CFDs are complex instruments and come with a high risk of losing money rapidly due to leverage. 75% of retail investor accounts lose money when trading CFDs with this provider. You should consider whether you understand how CFDs work and whether you can afford to take the high risk of losing your money.
US English

Haleon stock forecast: Will the stock rebound to debut price?

By Fitri Wulandari

Edited by Jekaterina Drozdovica


Doctor using tablet with DNA helix and code in the background
Haleon stock was the biggest new listing on the LSE for a decade – Photo: PopTika /

On 6 July 2022, shareholders of GlaxoSmithKline (GSK), one of the UK’s largest biotech stocks, voted to approve the company’s plan to spin off its consumer healthcare business into a new company named Haleon.

The spin-off came amid a looming global economic slowdown, making investors look for defensive stocks such as healthcare companies that consistently pay dividends.

After the demerger, Haleon was listed on the London Stock Exchange (LSE) under the ticker symbol HLN. It was the biggest new listing on the exchange in over a decade. On 20 September, Haleon announced its maiden earnings report after separating from GSK, showing strong performance.

However, litigation faced by GSK over blockbuster heartburn drug Zantac posed headwinds for Haleon. Since debuting on the London Stock Exchange on 18 July 2022, Haleon's share price has dropped more than 13% as of 20 September, to trade at around £2.64.

Here we take a closer look at the Haleon stock forecast, its latest financial performance and analysts’ views on the company. 

What is Haleon? 

Haleon was established by GlaxoSmithKline’s consumer healthcare business. It came from integrating the consumer health portfolio of Novartis AG (NVS) in 2015 and the Pfizer (PFE) portfolio in 2019.

GSK owned 68% of the consumer healthcare business and Pfizer 32%. Haleon operates in the areas of therapeutic oral health, pain relief, respiratory health, digestive health and vitamins, minerals and supplements.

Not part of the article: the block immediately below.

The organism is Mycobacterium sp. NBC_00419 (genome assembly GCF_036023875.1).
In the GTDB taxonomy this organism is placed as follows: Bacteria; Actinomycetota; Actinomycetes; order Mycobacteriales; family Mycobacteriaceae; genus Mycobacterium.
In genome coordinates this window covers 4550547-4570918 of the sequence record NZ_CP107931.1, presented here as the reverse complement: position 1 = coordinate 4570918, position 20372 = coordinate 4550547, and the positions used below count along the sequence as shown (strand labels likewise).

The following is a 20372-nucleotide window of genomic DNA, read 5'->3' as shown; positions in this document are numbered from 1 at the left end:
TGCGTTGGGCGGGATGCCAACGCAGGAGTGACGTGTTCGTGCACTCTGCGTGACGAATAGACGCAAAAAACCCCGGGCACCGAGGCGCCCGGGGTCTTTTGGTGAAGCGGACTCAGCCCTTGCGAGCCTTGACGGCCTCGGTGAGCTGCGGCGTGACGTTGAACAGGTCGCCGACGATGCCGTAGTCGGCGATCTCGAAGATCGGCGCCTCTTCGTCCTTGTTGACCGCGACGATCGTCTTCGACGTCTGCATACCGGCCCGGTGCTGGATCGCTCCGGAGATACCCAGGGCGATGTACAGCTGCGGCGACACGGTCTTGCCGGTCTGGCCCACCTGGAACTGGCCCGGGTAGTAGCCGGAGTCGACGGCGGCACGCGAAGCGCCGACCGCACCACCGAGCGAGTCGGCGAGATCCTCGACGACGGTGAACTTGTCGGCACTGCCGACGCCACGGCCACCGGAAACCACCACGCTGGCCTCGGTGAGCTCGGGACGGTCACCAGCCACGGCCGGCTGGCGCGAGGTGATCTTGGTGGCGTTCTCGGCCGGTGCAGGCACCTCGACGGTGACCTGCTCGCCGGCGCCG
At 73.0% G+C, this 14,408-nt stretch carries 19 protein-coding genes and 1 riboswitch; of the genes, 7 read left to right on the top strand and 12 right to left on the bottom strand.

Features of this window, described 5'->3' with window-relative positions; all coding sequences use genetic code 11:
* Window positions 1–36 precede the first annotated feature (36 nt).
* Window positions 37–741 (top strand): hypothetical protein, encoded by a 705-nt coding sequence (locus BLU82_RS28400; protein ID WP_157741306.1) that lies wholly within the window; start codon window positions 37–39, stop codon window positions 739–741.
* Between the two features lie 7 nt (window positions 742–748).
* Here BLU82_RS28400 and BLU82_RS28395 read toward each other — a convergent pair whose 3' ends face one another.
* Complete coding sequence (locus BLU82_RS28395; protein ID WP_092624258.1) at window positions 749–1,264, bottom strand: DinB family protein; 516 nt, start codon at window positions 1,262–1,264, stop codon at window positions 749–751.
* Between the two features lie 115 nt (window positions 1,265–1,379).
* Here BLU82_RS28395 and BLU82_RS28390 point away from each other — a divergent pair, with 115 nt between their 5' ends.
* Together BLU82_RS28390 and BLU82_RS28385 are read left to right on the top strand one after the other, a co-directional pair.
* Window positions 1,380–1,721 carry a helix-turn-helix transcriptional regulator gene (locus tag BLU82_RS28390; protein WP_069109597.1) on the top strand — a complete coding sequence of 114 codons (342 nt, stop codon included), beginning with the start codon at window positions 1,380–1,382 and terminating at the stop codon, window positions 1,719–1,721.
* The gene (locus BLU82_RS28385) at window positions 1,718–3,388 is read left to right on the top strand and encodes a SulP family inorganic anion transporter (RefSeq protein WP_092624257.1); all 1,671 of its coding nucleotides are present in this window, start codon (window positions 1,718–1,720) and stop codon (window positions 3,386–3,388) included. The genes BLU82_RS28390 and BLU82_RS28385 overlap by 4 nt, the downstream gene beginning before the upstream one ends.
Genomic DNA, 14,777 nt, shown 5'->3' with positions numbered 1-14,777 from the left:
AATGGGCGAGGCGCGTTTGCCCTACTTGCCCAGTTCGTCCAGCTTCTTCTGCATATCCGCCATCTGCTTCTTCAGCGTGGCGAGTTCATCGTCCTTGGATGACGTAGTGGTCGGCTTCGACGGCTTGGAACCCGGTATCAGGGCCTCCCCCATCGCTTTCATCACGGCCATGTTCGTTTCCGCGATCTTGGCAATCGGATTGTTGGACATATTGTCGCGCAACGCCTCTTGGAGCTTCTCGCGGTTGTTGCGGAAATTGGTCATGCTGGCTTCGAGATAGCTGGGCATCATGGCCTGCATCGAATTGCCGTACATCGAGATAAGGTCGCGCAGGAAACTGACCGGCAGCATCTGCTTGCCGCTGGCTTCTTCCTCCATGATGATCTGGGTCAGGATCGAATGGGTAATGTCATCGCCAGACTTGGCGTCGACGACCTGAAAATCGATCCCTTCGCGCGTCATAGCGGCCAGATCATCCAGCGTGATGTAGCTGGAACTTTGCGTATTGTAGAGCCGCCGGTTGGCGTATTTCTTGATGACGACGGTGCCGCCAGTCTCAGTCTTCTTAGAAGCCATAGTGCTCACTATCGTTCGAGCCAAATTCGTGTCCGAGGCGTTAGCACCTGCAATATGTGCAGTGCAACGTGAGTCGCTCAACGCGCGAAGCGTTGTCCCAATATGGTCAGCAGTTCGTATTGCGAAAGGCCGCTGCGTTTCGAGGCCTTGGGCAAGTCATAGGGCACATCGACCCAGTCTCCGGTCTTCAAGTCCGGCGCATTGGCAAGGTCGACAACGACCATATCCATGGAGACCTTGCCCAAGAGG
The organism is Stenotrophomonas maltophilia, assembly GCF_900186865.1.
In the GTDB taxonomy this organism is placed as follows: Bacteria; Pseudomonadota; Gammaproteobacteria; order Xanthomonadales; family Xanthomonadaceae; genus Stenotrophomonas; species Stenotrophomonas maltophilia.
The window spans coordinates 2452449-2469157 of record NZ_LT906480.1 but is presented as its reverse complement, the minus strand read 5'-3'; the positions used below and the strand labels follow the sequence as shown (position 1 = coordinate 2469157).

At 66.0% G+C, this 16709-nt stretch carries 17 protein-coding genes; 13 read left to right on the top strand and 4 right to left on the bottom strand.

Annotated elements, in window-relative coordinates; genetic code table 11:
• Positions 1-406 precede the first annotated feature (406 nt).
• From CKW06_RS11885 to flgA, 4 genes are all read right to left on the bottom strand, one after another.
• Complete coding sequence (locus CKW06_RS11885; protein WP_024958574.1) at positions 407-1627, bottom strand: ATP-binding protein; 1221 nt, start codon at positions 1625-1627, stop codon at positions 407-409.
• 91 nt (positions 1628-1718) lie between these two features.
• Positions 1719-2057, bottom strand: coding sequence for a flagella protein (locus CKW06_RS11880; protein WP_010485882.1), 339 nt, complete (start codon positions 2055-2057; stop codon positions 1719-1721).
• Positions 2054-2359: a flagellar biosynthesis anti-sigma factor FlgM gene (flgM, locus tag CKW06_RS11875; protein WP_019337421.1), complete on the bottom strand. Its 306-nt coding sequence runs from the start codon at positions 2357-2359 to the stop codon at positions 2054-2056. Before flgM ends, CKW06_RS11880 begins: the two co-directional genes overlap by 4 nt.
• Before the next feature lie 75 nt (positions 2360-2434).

Among of its portfolio are leading global brands such as toothpaste Sensodyne, painkillers Panadol and Advil, the anti-inflammatory drug Voltaren and Otrivin nasal spray. It also has some local strategic brands such as TUMS, ENO, Flonase, ChapStick and Emergen-C.

The company’s products are sold in more than 100 markets around the world. In addition, it has one of the largest pharmacy networks and coverage in Europe and partnerships with retail and pharmacy in the US.

Over the past two years, e-commerce sales became a key growth channel with a two-fold increase in sales, with solid outperformance in China. 

Potential suitors for Haleon

GSK demerged Haleon in order to focus on biopharmaceuticals, which will include vaccine development and specialty medicines. GSK sought shareholders’ approval for the corporate action in a general meeting on 6 July.

The demerger took 80% of GSK’s holdings and established a level 2 sponsored American depositary receipt (ADR) programme on the New York Stock Exchange (NYSE), allowing foreign companies to trade their shares on US exchanges.

The pharma giant announced its second-quarter results on 27 July and will now treat Haleon as a discontinued operation. GSK shareholders will receive one Haleon share for one GSK share they own. 

Haleon’s demerger plan attracted a series of initial potential suitors to take over the company, including consumer goods giant Unilever (ULVR), food and beverage company Nestle (NESN) and UK consumer goods company Reckitt Benckiser (RB).

In January, GSK confirmed that it had received three unsolicited, conditional and non-binding proposals from Unilever to acquire the GSK consumer healthcare business. The latest proposal on 20 December 2021 was for a total acquisition value of £50bn. 

The pharma benemouth rejected all three proposals because “they fundamentally undervalued the consumer healthcare business and its future prospects”.

According to Bloomberg reports, Nestle backed off from its bid to acquire Haleon after months mulling over a potentially partnership with Reckitt Benckiser, a Slough-based company that is already a big player in consumer health with brands such as Strepsils and Nurofen. 

First earnings report shows strong performance

Haleon reported strong growth in the first half of 2022. In its first earnings report after being split from its parent company GSK, Haleon’s interim revenue rose 13.4% to £5.18bn in the first six month ending 30 June, the company reported on 20 September 2022.

Its operating profits increased by 22.1% to £900m while adjusted operating profits jumped by 21.2% to £1.19bn.